At present, it is hard to imagine which technologies could be capable of satisfying such global energy requirements without a further massive expansion of the use of fossil energy carriers and without an exorbitant increase in biomass consumption. A nuclear energy expansion programme capable of significantly reducing the surge in fossil energy use at such a scale is barely conceivable. Furthermore, water power, wind power, geothermal or solar energy would be unable to keep pace with such a huge growth of energy requirements. If the current use of resources – which largely benefits only one-third of the world's population – is already enough to destabilize the global climate, and if current land use practices in many regions are already creating irreversible soil erosion, loss of biodiversity and degradation of ecosystems, how could such a scenario become reality without catastrophic consequences?

Whether technologies such as carbon capture and storage (CCS) – that is, the separation of CO2 from flue gases and its environmentally safe storage, for example in underground reservoirs – could help to design a fossil-energy system that would be sustainable for at least one or two centuries, as has been argued (Jaccard, 2005), remains to be seen. The IPCC reports only ‘medium agreement, medium evidence’ on the prospect that CCS could contribute substantially to CO2 reduction over the 21st century (IPCC, 2007a, p. 44). The IPCC (2007a, pp. 284ff) also stresses uncertainties about CCS technologies, costs and potentials. Growth in fossil energy use can certainly not rely on conventional oil because of the impending oil peak, first announced some time ago (Hubbert, 1971), and meanwhile expected for the next decades, if not years (Hallock et al., 2004). Because natural gas is expected to peak only few decades after conventional oil, a massive expansion of fossil energy use would have to be based on unconventional oil and gas or on coal. A switch to coal would either further increase greenhouse gas emissions, as coal combustion produces much more CO2 than that of oil and gas per unit of energy, or amplify the amount of CO2 to be eliminated through CCS. Moreover, both CCS and a switch to unconventional oil or gas are bound to reduce the EROI of fossil fuel extraction, which has already been falling in the past, and consequently increase the negative environmental impacts of fossil energy use (Hall et al., 2008).

Moreover, there is a feedback loop between the availability of fossil energy and agricultural yields, as modern agriculture relies heavily on energy-intensive products such as fertilizers, pesticides and machines. With global soil degradation as a looming threat and less fertilizer available or economically viable, we should be aware that ‘peak oil’ might also mean ‘peak soil’ (Chambers, 2008). The importance of such feedbacks in social metabolism is as yet under-estimated. What does it really mean, for example, that agriculture in the industrialized countries in the mid-20th century changed from a net producer of socially available energy into a conversion system fed by fossil fuels (Sieferle et al., 2006)? What are the full socio-ecological implications of the ‘green revolution’, the introduction of industrial agriculture in developing countries in the 1970s?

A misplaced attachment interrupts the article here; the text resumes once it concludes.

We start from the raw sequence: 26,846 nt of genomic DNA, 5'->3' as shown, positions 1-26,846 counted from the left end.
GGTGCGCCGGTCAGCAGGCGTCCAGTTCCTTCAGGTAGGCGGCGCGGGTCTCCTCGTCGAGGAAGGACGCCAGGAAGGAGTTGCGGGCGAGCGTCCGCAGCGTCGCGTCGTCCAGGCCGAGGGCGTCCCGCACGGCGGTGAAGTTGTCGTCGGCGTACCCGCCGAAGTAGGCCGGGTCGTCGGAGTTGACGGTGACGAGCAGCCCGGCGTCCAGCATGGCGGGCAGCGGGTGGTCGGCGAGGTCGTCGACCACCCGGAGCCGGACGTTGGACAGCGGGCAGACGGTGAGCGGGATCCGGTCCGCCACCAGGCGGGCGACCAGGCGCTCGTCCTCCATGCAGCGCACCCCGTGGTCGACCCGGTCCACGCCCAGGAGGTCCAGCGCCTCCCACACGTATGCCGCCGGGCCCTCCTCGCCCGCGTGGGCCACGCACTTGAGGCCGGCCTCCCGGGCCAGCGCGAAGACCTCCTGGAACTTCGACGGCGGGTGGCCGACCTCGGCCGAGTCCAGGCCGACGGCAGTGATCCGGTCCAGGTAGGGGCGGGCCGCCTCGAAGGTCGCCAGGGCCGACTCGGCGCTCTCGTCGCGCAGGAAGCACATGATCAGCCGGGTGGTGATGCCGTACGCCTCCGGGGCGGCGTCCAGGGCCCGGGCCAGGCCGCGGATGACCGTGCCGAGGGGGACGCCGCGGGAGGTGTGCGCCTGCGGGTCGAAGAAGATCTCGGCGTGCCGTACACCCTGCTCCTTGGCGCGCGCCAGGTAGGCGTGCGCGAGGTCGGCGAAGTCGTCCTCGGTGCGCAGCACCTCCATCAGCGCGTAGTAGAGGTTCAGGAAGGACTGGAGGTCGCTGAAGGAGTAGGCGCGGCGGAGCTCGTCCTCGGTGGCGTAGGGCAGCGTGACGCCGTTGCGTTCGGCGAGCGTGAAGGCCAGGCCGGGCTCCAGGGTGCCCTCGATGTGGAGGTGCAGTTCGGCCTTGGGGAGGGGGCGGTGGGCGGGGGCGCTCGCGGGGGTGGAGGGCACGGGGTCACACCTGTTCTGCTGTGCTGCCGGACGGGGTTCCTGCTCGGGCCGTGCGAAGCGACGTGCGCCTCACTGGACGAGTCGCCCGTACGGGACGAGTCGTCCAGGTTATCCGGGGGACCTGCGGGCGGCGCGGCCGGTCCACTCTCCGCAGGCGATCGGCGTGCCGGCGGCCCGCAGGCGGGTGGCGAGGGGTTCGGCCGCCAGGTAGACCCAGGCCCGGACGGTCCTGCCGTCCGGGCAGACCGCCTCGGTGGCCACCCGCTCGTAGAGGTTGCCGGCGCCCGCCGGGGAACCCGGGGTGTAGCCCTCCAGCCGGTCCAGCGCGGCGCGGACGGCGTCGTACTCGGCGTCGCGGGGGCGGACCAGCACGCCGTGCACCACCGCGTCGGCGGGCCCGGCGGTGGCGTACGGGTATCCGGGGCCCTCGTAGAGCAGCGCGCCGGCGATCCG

The scenario calculations of the IPCC in the Special Report on Emission Scenarios (SRES) do not assume that global industrialization will take place. In the scenarios (which are divided among four ‘families’, each with numerous sub-types), industrialization is assumed to proceed at different speeds. The technical primary energy use – that is, exclusive of the biomass required for the nutrition of people and livestock – is projected to increase by the year 2050 from 642 to 1611 EJ/yr; typical values are between 813 and 1431 EJ/yr. The CO2 emissions foreseen in these scenarios rise in relation to 1990 levels (6 Gigatonnes of carbon dioxide per year or Gt C/yr, 1 Gt = 109 t) to at least 8.5 Gt C/yr, with the maximum level predicted at 26.8 Gt C/yr, and representative values falling in a range between 11.2 and 23.1 Gt C/yr (Nakicenovic and Swart, 2000). Thus, most scenarios predict that increases in greenhouse gas emissions will occur in the range of two to six times current values.

A number of factors suggest that the energy consumption levels predicted in many of these scenarios might be even too low rather than too high. Since 2000, the growth in CO2 emissions and hence the CO2 content in the atmosphere has increased faster than previously assumed. From 1990 to 2000, the CO2 content in the atmosphere rose by some 1.3% per year. In contrast, emissions between 2000 and 2006 rose annually by 3.3%, largely as a result of rising energy consumption and increased economic activity (Canadell et al., 2007). If these trends continue, the result would be a significant increase in the speed and magnitude of climate change – certainly a very unsustainable trajectory.